• What is the “felt reality” of the gathered people?
  • When we meet other people, to what degree do we feel connected to them?
  • Can groups model an improved “world picture”—one of already existing wholeness?
  • How can a group of people be led to appreciate remarkable new results that embrace and foster unexpected and complex behaviors?
  • How can each person in the group be more like their “eternal selves”?
  • Are mental events connected with physical phenomena?
  • How do we experience the unfolding of our centers?
  • How can each person feel more “related” to the gathering place and to each other?
  • What is the spiritual depth of what is achieved in “the work”?

What are we to make of mysterious terms like “an ‘I’”, “the something”, “the luminous ground”, “the eternal self”, and oh dear, the word “God”? Above all, how do we relate such esoteric expressions to the nuts and bolts of the Transition model and other efforts to create sustainable communities? I would answer by saying that Alexander is showing us what the sacred looks like and that it is a thousand miles removed from organized religion, ideology, or some sort of New Age “grow, flow, and be” cultism. Furthermore, he is demonstrating that as we implement the Transition model, we stand together on luminous (sacred) ground and that knowing that in our bones may facilitate our capacity to experience unprecedented personal and collective transformation.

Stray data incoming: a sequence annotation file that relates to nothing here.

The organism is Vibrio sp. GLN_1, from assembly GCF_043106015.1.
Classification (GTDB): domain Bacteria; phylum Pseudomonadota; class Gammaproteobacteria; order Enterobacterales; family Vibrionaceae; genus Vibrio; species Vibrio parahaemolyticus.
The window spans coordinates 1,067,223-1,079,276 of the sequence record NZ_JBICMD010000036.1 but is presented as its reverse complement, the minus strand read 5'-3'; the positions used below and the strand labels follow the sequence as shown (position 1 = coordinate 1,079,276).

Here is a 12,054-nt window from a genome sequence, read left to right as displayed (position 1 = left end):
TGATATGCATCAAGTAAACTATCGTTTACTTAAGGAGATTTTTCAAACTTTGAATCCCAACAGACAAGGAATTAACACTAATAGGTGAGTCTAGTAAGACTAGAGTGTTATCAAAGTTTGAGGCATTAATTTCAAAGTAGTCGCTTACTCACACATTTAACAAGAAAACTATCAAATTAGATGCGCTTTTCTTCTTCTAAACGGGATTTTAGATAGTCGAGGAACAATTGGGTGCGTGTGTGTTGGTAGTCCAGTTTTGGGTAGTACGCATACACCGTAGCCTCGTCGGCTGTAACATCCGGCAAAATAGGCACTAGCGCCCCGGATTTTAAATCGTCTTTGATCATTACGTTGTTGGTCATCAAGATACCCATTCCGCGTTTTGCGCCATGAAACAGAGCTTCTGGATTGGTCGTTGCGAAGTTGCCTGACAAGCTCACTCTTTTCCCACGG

What is more, it appears that Alexander’s work serves to create not only sustainable communities, but sustainable people—individuals and groups that literally thrive on connectedness with each other and the earth community, for indeed, as he says, what really matters is “the degree of connectedness a given place, or thing or event has with the ground.”